American workers are facing some daunting problems as the New Year approaches. The economy is slowing and many will find the cost of their health care insurance is going up. CBS' Jeffrey Kofman has been looking into the increases and their likely effects.
With Christmas around the corner, they are as busy as elves at the Collin Street Bakery.
"You're only as good as your ingredients," Bob McNutt, president of the Collin Street Bakery.
But at this company, which has been spreading sweet Christmas cheer for 104 years, one ingredient is souring the seasonal cheer for these elves. Next year health care costs for employees are soaring.
"It'll certainly affect our business from a cost standpoint," says McNutt. "It's obviously inflationary but even more so i think it will affect our business in terms of what it may do to our personnel.
What recent national surveys show is that Colin Street is not alone. Starting in 2001, most companies' health plan costs are likely to go up an average of 11%. Some could go up as much as 20%.
Presription drugs are driving it up more than anything. Some business owners will shoulder that increase themselves--an average $485 per worker. But many will ask employees to pay a share--at least a quarter--or about $122 more a year out of pocket, some could have to pay much more.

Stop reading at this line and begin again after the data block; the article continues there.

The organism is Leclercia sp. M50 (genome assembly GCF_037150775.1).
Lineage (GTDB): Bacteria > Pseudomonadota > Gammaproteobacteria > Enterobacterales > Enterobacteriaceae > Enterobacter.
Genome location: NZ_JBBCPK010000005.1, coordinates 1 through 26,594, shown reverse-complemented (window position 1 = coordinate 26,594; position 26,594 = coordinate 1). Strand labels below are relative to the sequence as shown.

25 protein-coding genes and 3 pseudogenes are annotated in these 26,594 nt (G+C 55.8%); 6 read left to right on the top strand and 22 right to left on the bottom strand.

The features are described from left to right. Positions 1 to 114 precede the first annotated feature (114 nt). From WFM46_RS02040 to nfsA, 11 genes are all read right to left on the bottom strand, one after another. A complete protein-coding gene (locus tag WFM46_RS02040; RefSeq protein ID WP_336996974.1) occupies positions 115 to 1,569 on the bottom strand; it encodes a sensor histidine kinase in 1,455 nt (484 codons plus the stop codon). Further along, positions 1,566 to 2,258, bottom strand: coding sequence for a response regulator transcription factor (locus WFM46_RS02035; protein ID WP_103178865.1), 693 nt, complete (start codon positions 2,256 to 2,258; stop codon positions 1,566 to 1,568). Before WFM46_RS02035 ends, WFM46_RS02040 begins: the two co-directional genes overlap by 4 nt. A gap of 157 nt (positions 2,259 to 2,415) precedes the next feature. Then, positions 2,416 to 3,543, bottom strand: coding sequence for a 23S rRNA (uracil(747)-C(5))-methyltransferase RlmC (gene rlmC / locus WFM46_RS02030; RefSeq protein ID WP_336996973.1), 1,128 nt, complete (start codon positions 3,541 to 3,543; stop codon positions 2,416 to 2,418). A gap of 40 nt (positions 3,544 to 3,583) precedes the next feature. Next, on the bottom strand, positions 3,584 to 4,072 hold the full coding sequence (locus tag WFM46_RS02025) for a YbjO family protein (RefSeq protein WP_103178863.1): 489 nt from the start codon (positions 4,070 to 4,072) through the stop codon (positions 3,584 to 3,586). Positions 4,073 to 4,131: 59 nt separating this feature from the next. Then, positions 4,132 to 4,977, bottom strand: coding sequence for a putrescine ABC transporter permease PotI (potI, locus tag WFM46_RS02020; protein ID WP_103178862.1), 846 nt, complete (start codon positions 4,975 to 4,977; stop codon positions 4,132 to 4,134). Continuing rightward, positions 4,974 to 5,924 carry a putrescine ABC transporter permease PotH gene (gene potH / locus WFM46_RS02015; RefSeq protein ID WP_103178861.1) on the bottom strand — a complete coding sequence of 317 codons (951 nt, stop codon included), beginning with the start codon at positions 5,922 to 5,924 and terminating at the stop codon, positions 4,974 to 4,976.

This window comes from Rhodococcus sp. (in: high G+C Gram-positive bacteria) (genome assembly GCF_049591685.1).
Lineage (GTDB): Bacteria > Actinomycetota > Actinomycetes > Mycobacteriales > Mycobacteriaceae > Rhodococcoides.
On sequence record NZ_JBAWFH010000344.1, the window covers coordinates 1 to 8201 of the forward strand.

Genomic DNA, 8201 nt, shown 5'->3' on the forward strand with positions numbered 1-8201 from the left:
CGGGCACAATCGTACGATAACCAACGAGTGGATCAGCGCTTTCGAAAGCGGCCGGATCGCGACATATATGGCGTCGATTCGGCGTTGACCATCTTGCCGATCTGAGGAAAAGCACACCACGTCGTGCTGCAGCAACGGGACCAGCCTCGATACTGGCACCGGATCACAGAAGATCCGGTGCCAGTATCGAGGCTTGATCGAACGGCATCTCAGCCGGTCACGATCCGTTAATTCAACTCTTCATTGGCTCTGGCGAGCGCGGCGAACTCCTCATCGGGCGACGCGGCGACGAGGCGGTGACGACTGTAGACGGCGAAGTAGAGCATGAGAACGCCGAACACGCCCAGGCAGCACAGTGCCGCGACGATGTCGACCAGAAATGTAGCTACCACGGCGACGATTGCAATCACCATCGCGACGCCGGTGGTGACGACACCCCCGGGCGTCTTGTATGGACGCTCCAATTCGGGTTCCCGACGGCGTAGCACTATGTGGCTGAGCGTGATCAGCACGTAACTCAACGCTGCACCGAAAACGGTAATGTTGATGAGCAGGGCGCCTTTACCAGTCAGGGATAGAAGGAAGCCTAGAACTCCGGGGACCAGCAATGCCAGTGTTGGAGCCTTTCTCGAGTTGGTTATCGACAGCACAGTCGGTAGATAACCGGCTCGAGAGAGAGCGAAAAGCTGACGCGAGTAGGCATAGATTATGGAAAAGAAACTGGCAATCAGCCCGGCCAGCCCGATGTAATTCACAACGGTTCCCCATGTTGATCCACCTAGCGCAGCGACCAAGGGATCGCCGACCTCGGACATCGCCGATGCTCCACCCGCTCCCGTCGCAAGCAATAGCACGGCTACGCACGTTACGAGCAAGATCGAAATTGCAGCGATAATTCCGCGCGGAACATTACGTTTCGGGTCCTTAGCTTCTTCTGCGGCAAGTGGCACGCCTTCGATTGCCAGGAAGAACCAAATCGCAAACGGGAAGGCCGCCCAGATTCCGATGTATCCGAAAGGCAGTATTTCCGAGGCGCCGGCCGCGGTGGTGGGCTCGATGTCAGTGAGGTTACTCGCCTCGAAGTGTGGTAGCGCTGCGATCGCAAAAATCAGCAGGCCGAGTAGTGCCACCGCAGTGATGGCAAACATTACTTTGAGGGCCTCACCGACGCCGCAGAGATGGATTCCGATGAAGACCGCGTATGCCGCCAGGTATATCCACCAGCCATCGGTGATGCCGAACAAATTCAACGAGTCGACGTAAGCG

The concern is that an increase in health care costs could force many workers to drop their coverage.
"Many workers are saying no thank you, not because they don't realize the importance, but because they might have to shoulder 200 dollars a month, Jack Meyer, health policy analyst.
At Collin Street, workers will pay about 10% more next year. For now, management plans to continue paying most of the premiums. But two months from now the policy comes up for renewal
"It is not our intention to change the 90-10 balance but if we continue to see increases like this it is certainly an option we'll leave on the table." says McNutt.
Even during the record-breaking economy of the 90's, Americans without insurance numbered about 43 million. With signs that the economy is beginning to slow down, and health care costs continue to rise, look for that number to go up... way up.
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